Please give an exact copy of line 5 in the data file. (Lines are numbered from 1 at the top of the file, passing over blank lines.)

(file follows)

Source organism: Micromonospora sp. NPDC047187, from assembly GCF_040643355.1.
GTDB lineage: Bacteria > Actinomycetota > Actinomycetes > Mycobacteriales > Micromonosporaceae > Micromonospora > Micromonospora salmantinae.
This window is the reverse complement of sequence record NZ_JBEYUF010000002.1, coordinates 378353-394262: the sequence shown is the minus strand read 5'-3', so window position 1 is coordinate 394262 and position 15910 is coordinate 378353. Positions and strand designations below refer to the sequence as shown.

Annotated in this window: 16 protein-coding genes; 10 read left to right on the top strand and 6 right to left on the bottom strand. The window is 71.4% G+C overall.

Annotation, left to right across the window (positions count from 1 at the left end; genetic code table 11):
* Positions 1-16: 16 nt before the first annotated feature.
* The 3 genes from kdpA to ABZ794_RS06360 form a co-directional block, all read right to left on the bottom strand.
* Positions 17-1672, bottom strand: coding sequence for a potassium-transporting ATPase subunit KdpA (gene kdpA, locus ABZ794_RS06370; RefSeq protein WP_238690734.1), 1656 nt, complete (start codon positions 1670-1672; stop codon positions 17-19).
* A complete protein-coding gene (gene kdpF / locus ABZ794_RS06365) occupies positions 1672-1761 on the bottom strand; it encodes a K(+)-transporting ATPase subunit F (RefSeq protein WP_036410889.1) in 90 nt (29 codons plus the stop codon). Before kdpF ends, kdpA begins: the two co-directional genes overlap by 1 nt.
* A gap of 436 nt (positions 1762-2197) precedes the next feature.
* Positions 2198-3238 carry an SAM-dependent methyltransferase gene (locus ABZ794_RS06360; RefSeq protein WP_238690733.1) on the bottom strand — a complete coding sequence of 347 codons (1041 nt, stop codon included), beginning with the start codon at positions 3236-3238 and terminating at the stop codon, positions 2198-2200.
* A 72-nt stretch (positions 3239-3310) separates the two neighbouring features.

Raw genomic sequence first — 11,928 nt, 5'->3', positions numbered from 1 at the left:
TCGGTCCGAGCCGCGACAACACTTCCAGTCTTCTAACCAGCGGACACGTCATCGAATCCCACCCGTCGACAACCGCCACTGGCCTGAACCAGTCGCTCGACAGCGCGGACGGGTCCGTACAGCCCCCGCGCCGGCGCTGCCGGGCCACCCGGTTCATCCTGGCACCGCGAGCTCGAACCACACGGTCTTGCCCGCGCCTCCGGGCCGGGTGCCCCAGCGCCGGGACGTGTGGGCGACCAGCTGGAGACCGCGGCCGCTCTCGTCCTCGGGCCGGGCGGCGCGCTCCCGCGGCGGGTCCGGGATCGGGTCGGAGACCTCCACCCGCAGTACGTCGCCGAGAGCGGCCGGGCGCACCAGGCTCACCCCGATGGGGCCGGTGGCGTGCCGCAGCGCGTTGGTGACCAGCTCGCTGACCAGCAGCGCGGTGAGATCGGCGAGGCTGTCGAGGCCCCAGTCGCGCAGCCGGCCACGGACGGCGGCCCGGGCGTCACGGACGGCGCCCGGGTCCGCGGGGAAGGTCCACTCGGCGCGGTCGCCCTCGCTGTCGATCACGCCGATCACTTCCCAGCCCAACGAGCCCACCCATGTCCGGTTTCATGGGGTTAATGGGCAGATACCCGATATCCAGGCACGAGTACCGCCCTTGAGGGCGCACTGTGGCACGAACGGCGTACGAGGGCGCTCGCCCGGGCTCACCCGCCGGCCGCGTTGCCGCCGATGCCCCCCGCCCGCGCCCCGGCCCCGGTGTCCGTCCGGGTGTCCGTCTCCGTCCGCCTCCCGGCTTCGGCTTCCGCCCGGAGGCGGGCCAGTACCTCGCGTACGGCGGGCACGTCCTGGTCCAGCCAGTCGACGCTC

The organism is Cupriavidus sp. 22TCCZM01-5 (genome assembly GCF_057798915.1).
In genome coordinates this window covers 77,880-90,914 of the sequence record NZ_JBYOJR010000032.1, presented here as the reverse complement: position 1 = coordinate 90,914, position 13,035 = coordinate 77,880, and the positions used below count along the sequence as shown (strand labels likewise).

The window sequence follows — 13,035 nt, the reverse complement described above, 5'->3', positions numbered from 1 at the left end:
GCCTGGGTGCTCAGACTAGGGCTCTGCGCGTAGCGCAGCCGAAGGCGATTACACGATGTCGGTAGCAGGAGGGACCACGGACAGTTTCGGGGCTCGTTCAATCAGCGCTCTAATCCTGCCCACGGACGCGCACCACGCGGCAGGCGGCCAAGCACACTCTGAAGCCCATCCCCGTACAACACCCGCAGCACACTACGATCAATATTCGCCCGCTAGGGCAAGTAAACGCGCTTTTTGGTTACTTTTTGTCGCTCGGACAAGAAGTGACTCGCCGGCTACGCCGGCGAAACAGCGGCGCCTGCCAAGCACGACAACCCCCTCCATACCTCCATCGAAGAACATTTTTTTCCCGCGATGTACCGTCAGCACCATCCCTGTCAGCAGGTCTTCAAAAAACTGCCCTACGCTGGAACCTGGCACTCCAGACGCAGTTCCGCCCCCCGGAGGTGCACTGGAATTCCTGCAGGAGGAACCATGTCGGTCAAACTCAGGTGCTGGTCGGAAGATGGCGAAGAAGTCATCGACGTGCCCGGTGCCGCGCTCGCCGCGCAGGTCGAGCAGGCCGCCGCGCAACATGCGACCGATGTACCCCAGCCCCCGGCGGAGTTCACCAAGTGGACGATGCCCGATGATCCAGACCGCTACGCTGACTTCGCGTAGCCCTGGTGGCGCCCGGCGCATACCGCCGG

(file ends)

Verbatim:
Annotation, left to right across the window (positions count from 1 at the left end; genetic code table 11):